In the fall of 2010, I was working at a top advertising agency and had recently been appointed a director. I spent my days with true creative geniuses, and I was living the American dream. Only, I was miserable. I didn’t like the job, and I never saw my husband, James. No amount of money or recognition was making that better.
Then I started to get sick. It started with severe jaw and ear pain and a constant migraine, followed by insomnia, stomach issues, and full-body pain. I had some bizarre weight gain. My personality shifted and suddenly I was constantly angry and confused; I could not even remember what day it was.
I went on medical leave and endured six months of exhaustive diagnostics and 20 specialists before I got my diagnosis: I have fibromyalgia and a severe sleep disorder that causes me to wake up 27 times an HOUR. While there is no cure, both can be treated.
I vividly recall sitting in my therapist’s office, crying, “Why me?” In the middle of my pity party, my therapist stopped me and said, “You are not owed a perfect, healthy life. So stop thinking you’re special just because life has handed you some hurdles.”
He went on to say that even though I had no energy, I needed to find something to do. He asked what I would do if money wasn’t an object, I was healthy, and I could just do what I loved. No one had ever asked me that before.
My husband and I talked a lot about this, and the single thing we kept coming back to was my love of dogs. Maybe I could help a rescue? Stephanie, a friend and vet tech, introduced me to Jo Forman, the founder of Bill Foundation, which resuces dogs and places them in adoptive families.
When I first met Jo, I felt like I had known her forever. She needed a lot of help at the shelter. I began by meeting with her twice a week for two hours at a time, but that was all I could handle. Going to a shelter was just too much for me.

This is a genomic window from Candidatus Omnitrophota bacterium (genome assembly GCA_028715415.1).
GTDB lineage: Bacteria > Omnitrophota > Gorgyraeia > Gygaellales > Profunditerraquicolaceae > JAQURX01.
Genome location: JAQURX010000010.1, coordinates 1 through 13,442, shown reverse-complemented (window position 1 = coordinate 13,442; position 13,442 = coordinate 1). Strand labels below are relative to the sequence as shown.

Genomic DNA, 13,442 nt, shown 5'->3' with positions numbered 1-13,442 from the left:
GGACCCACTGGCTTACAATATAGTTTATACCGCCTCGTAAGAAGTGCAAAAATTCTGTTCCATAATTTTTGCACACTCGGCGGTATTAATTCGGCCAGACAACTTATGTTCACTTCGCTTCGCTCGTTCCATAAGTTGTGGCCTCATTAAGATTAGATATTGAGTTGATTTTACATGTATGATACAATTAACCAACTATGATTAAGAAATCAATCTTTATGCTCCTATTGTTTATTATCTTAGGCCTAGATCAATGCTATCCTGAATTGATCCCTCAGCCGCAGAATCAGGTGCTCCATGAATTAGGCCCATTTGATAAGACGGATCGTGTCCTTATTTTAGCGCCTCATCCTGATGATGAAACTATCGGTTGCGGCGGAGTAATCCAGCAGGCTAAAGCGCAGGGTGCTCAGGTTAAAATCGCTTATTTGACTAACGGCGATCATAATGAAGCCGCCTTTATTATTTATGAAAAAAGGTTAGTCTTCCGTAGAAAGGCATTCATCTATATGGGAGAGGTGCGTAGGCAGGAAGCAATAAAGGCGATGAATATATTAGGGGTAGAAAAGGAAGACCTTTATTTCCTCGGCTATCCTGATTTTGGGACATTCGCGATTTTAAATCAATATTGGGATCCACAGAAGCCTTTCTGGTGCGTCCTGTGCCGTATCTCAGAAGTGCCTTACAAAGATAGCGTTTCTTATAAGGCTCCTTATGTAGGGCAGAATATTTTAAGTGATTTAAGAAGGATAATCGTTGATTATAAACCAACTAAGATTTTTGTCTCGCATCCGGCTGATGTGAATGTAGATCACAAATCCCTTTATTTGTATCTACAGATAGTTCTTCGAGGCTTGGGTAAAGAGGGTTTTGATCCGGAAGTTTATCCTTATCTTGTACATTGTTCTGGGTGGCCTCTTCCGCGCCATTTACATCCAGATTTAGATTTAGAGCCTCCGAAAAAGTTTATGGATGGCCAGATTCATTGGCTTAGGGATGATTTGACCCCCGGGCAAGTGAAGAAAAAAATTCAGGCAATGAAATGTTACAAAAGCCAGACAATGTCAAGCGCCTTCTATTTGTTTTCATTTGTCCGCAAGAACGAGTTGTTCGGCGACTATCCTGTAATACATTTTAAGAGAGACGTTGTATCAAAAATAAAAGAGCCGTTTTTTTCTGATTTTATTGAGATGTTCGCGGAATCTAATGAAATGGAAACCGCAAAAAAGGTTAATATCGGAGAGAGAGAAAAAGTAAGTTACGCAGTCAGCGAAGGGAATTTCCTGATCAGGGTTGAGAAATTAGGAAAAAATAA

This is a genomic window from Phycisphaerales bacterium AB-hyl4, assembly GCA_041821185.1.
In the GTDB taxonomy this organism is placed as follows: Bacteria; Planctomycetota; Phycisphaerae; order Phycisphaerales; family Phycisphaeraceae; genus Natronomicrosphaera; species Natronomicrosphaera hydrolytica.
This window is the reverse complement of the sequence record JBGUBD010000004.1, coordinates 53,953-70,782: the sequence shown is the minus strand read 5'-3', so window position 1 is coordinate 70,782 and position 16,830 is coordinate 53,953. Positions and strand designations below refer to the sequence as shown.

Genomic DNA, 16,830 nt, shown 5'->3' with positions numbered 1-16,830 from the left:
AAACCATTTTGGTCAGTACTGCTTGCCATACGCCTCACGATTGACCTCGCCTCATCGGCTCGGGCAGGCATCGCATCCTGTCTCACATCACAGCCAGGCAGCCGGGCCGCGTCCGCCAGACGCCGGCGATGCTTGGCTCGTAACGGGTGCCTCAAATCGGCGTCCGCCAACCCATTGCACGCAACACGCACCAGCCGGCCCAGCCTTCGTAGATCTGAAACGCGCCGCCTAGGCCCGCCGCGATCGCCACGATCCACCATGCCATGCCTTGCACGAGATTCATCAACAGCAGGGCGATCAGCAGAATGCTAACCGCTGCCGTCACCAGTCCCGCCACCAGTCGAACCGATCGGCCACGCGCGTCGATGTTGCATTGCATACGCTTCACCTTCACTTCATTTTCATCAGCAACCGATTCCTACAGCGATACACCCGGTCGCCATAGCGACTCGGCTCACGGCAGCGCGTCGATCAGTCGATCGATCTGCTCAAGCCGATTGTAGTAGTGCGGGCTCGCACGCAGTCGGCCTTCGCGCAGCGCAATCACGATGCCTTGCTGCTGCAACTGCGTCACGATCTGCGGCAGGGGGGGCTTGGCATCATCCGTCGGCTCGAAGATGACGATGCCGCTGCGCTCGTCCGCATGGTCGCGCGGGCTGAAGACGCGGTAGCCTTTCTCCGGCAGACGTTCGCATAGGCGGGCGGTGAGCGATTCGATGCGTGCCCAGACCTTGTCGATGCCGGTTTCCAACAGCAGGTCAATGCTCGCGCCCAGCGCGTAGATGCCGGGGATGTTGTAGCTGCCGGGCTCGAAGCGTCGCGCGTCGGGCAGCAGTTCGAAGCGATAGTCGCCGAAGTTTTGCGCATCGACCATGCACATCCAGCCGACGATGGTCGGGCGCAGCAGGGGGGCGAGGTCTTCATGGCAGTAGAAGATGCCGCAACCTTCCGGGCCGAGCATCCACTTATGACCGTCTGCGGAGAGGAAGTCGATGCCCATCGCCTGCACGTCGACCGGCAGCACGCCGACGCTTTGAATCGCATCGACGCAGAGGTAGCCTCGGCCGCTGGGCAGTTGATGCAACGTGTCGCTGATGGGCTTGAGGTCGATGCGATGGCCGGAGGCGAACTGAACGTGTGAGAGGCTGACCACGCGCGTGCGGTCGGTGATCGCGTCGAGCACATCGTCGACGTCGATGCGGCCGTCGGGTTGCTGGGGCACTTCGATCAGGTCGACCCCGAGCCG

This is when I met a dog named Ralph. Eldad Hagar (of Hope for Paws), an animal rescuer who is well known for his rescue videos and his gentle way of capturing dogs, rescued the very scared and aggressive street dog.
I watched the video of Ralph’s rescue probably 20 times that first night. I wanted to help and be a part of Ralph’s story.
I spent time with Ralph where he was boarding and he behaved like a complete gentleman, but when I turned my back to leave, he panicked. He bit my calf, latched hard on, and would not let go.
For about 10 seconds, I was frozen while someone tried to get him off me. I was left with a deep wound, but what surprised me was that I was not mad. I felt sad for Ralph and what he must have been through to be so scared about people leaving him. Even though he fought like crazy against being saved, he was blessed to have some wonderful people around him now.
I felt a deep connection to Ralph and knew that I was also blessed to have people in my life who didn’t give up on me at my sickest point and truly saved me. Instantly I knew that this was what I was meant to do with my life: To help dogs like Ralph get the second chance they so richly deserved.
I suddenly found myself begging to go to the shelter with Jo, and though it was hard, the satisfaction of saving an innocent soul made the hardship worth it.
In July, I received a plea to rescue a Shih Tzu and her four-day-old puppies from the shelter. She was severely matted and struggled to nurse her babies. I called Eldad and asked for his help making a video of the rescue in an attempt to raise money for Bill Foundation. His advice was to grab my camera and just start shooting. So I did, and the video went viral and has been viewed more than two million times worldwide.
In September I gladly accepted the full-time position of executive director for Bill Foundation. It has been quite a ride, and I know the journey is just beginning. I still have fibromyalgia and a severe sleep disorder and must tread carefully with how much I work. I have some bad days when getting out of bed is not an option, but I also have really good days — and knowing that I have countless dogs depending on me means I am forced to take care of myself.
In my heart of hearts, I know that getting sick was a blessing. It guided me in my search for happiness and, ultimately, my calling. When money (in rescue there is none) and recognition (in life, I prefer none) is not a motivation, you get the chance to seek out your mission in life. Not all are moved to do so, but with the support of my amazing husband, I went searching.
Bill Foundation has given me a second chance at life, and rescuing dogs has filled the void in my heart. I am forever changed. While many people say I am a rescuer of dogs, the truth is that dogs rescued me.
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